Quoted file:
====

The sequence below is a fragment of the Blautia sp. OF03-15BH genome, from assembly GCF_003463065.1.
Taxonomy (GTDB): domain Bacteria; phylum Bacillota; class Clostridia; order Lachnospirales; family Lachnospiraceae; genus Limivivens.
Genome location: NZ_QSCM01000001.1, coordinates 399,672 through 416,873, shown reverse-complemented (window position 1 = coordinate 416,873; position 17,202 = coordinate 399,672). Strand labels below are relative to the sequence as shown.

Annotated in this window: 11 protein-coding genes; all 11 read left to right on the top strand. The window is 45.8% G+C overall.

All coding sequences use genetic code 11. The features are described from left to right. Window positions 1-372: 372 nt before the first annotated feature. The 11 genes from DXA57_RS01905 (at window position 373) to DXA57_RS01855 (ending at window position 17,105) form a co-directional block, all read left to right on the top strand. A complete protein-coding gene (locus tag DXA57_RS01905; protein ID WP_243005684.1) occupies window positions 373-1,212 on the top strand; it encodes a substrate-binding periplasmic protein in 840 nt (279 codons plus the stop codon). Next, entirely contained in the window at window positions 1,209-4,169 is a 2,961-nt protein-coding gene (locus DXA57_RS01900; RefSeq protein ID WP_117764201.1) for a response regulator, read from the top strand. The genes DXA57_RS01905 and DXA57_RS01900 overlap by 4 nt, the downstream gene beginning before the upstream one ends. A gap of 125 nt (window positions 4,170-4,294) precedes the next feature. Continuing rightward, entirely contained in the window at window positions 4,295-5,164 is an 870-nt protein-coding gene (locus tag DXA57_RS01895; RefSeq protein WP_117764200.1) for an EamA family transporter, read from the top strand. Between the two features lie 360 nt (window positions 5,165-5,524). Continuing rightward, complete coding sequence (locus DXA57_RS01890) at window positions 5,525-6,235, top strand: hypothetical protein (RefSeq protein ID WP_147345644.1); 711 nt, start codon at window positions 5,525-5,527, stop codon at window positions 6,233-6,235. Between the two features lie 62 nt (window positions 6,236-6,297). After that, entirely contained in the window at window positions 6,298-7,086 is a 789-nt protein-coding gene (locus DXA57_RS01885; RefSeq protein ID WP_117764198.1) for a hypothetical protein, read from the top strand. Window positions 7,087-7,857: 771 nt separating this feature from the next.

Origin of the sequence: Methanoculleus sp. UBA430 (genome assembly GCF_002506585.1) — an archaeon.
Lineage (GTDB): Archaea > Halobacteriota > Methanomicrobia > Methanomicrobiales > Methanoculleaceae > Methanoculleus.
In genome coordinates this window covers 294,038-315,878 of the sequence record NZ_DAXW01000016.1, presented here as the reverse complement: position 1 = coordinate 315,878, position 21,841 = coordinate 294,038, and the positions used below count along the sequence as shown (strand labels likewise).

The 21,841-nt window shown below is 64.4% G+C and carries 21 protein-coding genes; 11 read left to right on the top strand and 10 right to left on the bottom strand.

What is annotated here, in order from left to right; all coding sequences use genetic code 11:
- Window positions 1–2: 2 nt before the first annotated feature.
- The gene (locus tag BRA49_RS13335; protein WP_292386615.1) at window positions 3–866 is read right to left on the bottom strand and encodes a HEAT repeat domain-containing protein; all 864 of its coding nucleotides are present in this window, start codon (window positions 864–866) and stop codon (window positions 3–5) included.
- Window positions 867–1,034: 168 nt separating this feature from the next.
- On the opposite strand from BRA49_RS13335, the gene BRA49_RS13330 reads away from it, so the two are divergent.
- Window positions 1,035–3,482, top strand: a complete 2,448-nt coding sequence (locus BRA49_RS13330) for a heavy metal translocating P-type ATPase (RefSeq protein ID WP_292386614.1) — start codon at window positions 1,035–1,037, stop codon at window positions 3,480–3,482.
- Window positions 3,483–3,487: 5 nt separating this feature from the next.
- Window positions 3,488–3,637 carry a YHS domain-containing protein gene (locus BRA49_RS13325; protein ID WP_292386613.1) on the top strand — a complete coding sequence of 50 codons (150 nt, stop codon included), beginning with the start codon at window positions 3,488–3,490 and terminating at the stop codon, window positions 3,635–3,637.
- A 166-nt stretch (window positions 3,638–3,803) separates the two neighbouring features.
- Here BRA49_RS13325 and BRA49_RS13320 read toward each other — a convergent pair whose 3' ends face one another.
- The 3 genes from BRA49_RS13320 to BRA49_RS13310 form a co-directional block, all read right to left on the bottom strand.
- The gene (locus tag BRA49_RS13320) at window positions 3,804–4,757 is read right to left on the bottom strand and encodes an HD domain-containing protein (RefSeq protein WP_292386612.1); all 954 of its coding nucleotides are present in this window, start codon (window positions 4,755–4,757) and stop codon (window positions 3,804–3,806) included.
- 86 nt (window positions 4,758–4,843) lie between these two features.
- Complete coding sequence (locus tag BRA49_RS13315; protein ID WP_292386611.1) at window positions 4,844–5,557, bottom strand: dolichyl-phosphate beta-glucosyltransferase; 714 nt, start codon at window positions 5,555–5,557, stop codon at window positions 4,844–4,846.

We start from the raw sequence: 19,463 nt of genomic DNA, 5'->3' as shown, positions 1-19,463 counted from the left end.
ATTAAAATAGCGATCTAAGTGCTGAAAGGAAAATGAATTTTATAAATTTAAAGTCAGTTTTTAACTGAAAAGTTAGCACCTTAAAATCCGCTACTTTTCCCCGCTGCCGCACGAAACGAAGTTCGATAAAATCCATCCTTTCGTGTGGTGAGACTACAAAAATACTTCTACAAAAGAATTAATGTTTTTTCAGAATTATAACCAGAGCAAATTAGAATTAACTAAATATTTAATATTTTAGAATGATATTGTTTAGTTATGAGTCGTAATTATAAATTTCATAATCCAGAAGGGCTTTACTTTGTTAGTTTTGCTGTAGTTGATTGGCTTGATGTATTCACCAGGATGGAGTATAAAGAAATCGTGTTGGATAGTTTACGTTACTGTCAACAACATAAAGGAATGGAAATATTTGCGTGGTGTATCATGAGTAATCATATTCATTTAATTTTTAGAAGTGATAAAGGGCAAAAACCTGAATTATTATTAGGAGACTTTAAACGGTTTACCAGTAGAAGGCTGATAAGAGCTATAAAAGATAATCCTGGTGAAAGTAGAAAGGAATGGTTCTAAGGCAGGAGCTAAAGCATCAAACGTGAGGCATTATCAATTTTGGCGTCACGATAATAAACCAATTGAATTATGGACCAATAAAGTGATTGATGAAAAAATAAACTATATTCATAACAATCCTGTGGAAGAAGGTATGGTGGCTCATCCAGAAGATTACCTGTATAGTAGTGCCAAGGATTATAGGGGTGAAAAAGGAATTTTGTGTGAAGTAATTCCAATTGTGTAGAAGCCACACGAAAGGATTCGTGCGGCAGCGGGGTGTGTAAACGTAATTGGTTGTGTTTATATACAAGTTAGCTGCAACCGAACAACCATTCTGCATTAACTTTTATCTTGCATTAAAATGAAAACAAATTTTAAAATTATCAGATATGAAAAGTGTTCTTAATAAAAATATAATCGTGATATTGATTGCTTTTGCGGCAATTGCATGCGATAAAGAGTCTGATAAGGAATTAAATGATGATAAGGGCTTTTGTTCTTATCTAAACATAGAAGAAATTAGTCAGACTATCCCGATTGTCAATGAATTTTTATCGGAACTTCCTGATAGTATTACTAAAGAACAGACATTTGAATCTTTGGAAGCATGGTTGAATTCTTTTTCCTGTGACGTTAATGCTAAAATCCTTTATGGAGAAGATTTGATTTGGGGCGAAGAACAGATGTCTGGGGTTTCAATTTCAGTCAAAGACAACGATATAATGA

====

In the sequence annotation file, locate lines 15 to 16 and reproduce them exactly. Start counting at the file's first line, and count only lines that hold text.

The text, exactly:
- Window positions 1,035–3,482, top strand: a complete 2,448-nt coding sequence (locus BRA49_RS13330) for a heavy metal translocating P-type ATPase (RefSeq protein ID WP_292386614.1) — start codon at window positions 1,035–1,037, stop codon at window positions 3,480–3,482.
- Window positions 3,483–3,487: 5 nt separating this feature from the next.